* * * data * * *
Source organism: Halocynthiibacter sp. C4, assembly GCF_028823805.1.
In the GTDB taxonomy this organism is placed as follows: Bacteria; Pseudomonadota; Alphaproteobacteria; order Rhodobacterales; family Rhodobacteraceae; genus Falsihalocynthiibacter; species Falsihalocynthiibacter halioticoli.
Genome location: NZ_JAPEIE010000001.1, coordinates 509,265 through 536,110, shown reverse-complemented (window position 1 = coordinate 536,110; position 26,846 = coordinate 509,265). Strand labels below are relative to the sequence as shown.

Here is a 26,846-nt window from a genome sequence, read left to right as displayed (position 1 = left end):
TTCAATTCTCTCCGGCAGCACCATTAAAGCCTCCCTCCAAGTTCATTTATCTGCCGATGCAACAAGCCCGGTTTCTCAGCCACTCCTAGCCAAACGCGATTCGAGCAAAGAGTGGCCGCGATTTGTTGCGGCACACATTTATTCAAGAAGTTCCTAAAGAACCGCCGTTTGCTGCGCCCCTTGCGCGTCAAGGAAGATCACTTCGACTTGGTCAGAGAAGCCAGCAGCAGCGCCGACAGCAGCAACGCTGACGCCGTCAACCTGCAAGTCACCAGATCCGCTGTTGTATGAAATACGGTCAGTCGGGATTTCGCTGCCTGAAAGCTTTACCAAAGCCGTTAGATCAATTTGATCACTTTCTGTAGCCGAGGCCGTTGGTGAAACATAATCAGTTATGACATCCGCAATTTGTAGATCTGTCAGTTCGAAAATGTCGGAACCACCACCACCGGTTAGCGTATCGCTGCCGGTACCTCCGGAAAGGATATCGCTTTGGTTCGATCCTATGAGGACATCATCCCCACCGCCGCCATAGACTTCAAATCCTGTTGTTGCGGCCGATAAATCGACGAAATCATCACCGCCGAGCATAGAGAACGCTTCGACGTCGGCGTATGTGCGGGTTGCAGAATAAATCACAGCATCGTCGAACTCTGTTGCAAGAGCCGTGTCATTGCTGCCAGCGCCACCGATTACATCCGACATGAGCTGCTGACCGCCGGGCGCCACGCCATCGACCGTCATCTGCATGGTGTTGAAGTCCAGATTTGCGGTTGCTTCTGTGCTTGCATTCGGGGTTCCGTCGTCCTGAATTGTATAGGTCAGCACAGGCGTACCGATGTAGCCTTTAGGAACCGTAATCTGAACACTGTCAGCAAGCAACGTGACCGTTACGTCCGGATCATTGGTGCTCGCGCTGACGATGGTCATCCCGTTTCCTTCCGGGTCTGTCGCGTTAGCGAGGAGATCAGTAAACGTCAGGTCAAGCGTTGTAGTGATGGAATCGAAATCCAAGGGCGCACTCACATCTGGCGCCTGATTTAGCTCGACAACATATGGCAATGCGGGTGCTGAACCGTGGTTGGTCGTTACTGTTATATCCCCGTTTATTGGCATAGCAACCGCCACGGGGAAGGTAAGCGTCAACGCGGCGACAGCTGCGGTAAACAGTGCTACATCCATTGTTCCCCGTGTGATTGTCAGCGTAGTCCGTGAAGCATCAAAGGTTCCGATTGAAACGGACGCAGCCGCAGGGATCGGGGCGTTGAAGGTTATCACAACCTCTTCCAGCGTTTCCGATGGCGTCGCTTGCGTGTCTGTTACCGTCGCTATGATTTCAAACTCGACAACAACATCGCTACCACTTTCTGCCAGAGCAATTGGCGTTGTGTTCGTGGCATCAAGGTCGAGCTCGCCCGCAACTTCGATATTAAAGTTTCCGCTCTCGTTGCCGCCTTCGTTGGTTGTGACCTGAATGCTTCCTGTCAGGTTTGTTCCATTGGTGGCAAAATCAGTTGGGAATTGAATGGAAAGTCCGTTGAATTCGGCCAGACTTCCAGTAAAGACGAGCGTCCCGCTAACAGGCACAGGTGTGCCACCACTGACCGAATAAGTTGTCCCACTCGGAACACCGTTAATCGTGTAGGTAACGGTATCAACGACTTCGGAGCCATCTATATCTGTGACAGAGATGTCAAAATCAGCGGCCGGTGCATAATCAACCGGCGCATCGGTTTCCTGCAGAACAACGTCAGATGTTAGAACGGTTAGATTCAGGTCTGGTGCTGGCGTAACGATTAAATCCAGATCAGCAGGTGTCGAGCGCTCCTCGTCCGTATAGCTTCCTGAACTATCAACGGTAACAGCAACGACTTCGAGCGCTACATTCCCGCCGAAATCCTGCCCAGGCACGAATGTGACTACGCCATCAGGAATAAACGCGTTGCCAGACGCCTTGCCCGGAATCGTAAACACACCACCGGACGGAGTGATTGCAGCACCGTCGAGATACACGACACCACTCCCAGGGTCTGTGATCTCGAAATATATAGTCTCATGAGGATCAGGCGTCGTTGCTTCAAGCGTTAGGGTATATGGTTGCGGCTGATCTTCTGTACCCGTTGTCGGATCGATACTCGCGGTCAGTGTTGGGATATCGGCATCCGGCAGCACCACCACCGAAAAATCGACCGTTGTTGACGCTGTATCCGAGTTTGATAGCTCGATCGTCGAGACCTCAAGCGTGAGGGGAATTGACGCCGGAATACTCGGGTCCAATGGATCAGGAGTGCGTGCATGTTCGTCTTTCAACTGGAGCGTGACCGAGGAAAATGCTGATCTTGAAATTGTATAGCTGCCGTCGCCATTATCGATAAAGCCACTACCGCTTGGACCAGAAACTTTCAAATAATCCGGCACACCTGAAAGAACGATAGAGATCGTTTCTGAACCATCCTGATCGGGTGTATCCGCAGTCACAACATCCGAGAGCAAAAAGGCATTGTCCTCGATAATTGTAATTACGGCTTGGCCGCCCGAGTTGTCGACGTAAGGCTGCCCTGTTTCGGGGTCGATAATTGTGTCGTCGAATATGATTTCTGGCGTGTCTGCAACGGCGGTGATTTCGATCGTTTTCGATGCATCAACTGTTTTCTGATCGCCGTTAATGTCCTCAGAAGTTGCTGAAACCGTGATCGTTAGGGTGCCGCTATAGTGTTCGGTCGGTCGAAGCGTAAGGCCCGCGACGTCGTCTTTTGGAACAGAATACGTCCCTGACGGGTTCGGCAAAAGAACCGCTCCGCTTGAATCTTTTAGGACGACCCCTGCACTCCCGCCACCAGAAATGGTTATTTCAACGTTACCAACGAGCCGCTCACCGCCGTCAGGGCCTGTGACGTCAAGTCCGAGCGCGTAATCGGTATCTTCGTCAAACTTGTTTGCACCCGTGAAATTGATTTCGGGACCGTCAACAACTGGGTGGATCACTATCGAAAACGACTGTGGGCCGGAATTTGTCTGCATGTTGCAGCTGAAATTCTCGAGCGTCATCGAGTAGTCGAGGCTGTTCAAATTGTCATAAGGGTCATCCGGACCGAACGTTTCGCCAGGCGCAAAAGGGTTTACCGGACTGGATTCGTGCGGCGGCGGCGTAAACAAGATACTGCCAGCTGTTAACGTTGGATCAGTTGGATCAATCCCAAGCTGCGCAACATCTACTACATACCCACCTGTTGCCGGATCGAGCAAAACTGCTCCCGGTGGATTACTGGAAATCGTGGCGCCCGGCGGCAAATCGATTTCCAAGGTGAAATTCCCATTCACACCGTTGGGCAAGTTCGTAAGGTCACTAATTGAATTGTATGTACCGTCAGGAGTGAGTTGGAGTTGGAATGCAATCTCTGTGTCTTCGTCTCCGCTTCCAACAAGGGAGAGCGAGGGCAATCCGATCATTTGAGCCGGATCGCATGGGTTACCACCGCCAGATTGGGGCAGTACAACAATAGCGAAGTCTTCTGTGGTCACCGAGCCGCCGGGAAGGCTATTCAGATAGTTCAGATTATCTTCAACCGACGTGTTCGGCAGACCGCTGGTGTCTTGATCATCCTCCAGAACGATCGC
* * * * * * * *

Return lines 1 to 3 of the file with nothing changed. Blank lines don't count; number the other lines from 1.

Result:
Source organism: Halocynthiibacter sp. C4, assembly GCF_028823805.1.
In the GTDB taxonomy this organism is placed as follows: Bacteria; Pseudomonadota; Alphaproteobacteria; order Rhodobacterales; family Rhodobacteraceae; genus Falsihalocynthiibacter; species Falsihalocynthiibacter halioticoli.
Genome location: NZ_JAPEIE010000001.1, coordinates 509,265 through 536,110, shown reverse-complemented (window position 1 = coordinate 536,110; position 26,846 = coordinate 509,265). Strand labels below are relative to the sequence as shown.